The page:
Talos Vulnerability Report


InHand Networks InRouter302 httpd port 4444 upload.cgi leftover debug code vulnerability

October 27, 2022
CVE Number



A leftover debug code vulnerability exists in the httpd port 4444 upload.cgi functionality of InHand Networks InRouter302 V3.5.45. A specially-crafted HTTP request can lead to arbitrary file deletion. An attacker can send an HTTP request to trigger this vulnerability.


The versions below were either tested or verified to be vulnerable by Talos or confirmed to be vulnerable by the vendor.

InHand Networks InRouter302 V3.5.45


InRouter302 - https://www.inhandnetworks.com/products/inrouter300.html


6.5 - CVSS:3.0/AV:N/AC:L/PR:H/UI:N/S:U/C:N/I:H/A:H


CWE-489 - Leftover Debug Code


The InRouter302 is an industrial LTE router. It features remote management functionalities and several security protection mechanisms, such as: VPN technologies, firewall functionalities, authorization management and several other features.

One of the ports the httpd protocol listens to is 4444. This port seems to have different purposes. In some APIs it offers more functionalities, in others it is used to managed the APIs in headless mode. But in some APIs, that port is used to trigger some debug code that could perform certain actions outside the scope of the API.

The upload.cgi API will execute mainly two functions: upload.cgi_input that will parse the POST request, and upload.cgi_output that will use the parsed input to perform the actual API request and return the output, if required. The upload.cgi_input function:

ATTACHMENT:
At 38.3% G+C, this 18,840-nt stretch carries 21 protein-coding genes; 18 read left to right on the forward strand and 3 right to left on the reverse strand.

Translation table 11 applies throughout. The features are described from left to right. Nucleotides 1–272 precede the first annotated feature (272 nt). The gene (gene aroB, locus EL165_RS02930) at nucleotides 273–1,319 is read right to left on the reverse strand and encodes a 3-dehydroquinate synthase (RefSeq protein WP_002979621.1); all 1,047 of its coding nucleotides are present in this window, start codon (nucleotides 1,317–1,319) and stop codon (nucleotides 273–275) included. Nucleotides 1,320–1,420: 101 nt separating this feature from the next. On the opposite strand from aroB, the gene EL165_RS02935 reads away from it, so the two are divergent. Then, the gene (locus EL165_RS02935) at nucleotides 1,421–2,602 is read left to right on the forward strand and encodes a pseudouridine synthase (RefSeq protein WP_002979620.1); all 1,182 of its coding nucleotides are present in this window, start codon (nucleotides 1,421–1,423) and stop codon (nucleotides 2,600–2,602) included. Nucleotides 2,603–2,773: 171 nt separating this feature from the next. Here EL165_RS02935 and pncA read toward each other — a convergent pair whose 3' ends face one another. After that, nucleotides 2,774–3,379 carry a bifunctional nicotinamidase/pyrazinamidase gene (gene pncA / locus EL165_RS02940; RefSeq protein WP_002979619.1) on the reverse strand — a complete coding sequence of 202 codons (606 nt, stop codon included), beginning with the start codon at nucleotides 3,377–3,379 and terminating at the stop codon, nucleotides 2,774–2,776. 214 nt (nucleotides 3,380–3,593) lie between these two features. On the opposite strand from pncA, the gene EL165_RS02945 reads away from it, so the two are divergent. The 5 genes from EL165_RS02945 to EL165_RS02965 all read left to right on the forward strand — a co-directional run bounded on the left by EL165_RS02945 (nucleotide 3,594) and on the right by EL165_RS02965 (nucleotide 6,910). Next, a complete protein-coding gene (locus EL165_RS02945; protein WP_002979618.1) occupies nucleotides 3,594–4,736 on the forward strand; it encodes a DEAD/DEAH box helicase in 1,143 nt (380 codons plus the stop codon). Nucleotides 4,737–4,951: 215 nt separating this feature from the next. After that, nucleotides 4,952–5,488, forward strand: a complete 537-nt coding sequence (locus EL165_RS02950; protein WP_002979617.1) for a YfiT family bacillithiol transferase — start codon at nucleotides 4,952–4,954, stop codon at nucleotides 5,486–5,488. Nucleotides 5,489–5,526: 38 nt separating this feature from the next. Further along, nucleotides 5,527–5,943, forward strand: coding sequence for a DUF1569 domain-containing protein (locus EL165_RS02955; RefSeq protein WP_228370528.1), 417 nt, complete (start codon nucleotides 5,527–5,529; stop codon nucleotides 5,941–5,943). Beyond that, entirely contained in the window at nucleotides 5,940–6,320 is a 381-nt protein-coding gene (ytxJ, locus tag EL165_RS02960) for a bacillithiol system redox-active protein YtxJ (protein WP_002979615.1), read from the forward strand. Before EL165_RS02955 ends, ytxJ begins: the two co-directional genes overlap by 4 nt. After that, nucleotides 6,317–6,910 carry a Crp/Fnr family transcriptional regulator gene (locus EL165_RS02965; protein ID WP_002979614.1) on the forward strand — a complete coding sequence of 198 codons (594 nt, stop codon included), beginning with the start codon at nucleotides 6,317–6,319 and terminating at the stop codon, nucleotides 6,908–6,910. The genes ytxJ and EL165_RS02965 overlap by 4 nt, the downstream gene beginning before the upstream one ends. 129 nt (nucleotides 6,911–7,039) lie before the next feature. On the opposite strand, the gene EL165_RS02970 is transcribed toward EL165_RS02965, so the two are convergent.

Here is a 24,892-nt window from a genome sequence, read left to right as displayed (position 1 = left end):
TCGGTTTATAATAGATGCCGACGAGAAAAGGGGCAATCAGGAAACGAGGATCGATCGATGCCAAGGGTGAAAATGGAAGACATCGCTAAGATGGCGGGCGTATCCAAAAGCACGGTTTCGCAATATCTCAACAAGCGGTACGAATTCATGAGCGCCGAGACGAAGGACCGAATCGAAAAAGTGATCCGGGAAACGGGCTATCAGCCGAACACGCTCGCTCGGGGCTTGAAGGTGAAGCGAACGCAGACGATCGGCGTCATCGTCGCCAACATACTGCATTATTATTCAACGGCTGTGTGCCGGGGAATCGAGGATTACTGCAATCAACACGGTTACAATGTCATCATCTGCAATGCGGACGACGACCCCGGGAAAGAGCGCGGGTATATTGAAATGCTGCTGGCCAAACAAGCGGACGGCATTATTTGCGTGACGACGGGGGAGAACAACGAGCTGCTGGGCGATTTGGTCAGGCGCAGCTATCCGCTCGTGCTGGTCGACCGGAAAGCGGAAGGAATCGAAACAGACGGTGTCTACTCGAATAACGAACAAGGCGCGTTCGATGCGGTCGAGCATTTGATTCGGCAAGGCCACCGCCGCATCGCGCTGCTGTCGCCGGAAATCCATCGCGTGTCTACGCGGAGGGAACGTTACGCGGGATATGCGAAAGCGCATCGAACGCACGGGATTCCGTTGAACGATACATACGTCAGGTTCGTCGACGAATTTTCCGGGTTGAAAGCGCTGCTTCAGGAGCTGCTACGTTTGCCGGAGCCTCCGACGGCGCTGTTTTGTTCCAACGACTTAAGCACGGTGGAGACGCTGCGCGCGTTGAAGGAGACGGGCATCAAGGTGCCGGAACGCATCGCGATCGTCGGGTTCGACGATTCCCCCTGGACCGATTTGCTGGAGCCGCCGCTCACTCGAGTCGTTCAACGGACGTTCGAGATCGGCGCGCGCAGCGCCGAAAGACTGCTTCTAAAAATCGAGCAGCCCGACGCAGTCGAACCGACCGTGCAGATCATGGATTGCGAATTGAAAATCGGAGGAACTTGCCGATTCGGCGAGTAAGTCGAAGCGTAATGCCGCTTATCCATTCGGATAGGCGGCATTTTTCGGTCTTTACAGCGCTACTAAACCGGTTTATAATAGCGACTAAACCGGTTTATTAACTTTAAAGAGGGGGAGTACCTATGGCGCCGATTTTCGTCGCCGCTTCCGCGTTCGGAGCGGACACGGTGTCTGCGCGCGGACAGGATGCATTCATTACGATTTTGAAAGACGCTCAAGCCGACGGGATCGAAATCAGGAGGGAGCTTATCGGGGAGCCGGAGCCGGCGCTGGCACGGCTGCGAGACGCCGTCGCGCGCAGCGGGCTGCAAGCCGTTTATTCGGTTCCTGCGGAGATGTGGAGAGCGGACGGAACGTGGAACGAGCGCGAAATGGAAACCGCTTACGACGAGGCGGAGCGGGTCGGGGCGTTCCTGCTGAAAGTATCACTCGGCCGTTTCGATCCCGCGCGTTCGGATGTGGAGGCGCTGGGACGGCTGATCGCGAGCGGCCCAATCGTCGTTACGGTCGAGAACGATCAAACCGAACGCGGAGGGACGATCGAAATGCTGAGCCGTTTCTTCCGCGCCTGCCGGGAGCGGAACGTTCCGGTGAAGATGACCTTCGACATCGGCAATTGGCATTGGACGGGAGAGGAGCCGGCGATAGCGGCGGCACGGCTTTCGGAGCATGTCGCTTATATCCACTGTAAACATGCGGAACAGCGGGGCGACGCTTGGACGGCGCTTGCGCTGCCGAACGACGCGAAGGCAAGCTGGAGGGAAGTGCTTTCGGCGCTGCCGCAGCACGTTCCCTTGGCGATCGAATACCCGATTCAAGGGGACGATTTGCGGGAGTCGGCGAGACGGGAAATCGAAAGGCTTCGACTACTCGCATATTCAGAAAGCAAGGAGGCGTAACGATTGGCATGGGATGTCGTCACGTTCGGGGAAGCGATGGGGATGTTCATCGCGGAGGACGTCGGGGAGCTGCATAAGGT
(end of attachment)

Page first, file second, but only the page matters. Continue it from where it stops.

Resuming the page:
void upload.cgi_input(char* cgi_func_name,uint CONTENT_LENGTH,char *BOUNDARY)


  if ((post == 0) || (BOUNDARY == (char *)0x0)) {
    syslog(4,"not POST or no boundary for multipart upload!");
  else {
    boundary_len = strlen(BOUNDARY);
    if ((int)CONTENT_LENGTH < 0x400000) {
      syslog(7,"wi_upload: %s",cgi_func_name);
      if (gl_server_port != 4444) {                                                                     [1]
        webcgi_init(0,cgi_func_name);                                                                   [2]

The two main variables that are going to be parsed, and later used in the upload.cgi_output, are type and filename. The upload.cgi_input function is also responsible for creating a temporary file with the content of the provided one. The file /tmp/<provided_filename> is opened and filled with the provided content. The filename variable goes through different checks in order to prevent path traversal vulnerabilities.

Later, in upload.cgi_output, based on the type variable provided, different actions could be performed. Eventually the temporary file created will be removed. The upload.cgi_output function:

void upload.cgi_output(void)


  type = (char *)webcgi_get("type");
  filename = (char *)webcgi_get("filename");

The httpd webserver parses some request variables, like the ones specified in the URL. In upload.cgi_input, at [1], it is checked if the request was for the httpd webserver that listens at port 4444. If this is is the case, the already-parsed variables are not removed. This can inject arbitrary values in type and filename variables, bypassing the checks performed in upload.cgi_input. Then the upload.cgi_output will use the parsed variables, without knowing that those were the ones specified in the URL and not parsed by upload.cgi_input. This problem can lead to a delete arbitrary file vulnerability, exploiting the cleanup procedure, due to the upload.cgi_output removing the “temporary” file /tmp/<provided_filename>. Where <provided_filename>, if specified in the URL, is an arbitrary value specified in the filename parameter.


2022-06-07 - Vendor Disclosure
2022-10-25 - Vendor Patch Release
2022-10-27 - Public Release


Discovered by Francesco Benvenuto of Cisco Talos.